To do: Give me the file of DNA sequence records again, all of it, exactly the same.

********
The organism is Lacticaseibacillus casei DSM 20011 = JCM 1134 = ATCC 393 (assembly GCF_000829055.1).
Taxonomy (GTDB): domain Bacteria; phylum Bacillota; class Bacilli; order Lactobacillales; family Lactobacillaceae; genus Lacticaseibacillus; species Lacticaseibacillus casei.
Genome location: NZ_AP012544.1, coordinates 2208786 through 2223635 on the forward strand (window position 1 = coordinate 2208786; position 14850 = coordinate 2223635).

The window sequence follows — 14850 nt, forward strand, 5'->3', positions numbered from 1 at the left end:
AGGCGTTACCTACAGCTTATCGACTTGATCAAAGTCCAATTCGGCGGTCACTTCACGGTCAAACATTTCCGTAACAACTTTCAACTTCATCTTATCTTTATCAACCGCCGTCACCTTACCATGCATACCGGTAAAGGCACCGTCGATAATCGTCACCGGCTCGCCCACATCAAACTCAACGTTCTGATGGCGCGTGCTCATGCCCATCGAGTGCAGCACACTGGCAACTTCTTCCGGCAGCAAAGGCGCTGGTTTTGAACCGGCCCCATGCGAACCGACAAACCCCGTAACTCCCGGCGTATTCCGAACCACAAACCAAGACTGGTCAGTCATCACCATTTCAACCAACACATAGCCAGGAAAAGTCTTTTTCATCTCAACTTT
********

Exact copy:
The organism is Lacticaseibacillus casei DSM 20011 = JCM 1134 = ATCC 393 (assembly GCF_000829055.1).
Taxonomy (GTDB): domain Bacteria; phylum Bacillota; class Bacilli; order Lactobacillales; family Lactobacillaceae; genus Lacticaseibacillus; species Lacticaseibacillus casei.
Genome location: NZ_AP012544.1, coordinates 2208786 through 2223635 on the forward strand (window position 1 = coordinate 2208786; position 14850 = coordinate 2223635).

The window sequence follows — 14850 nt, forward strand, 5'->3', positions numbered from 1 at the left end:
AGGCGTTACCTACAGCTTATCGACTTGATCAAAGTCCAATTCGGCGGTCACTTCACGGTCAAACATTTCCGTAACAACTTTCAACTTCATCTTATCTTTATCAACCGCCGTCACCTTACCATGCATACCGGTAAAGGCACCGTCGATAATCGTCACCGGCTCGCCCACATCAAACTCAACGTTCTGATGGCGCGTGCTCATGCCCATCGAGTGCAGCACACTGGCAACTTCTTCCGGCAGCAAAGGCGCTGGTTTTGAACCGGCCCCATGCGAACCGACAAACCCCGTAACTCCCGGCGTATTCCGAACCACAAACCAAGACTGGTCAGTCATCACCATTTCAACCAACACATAGCCAGGAAAAGTCTTTTTCATCTCAACTTT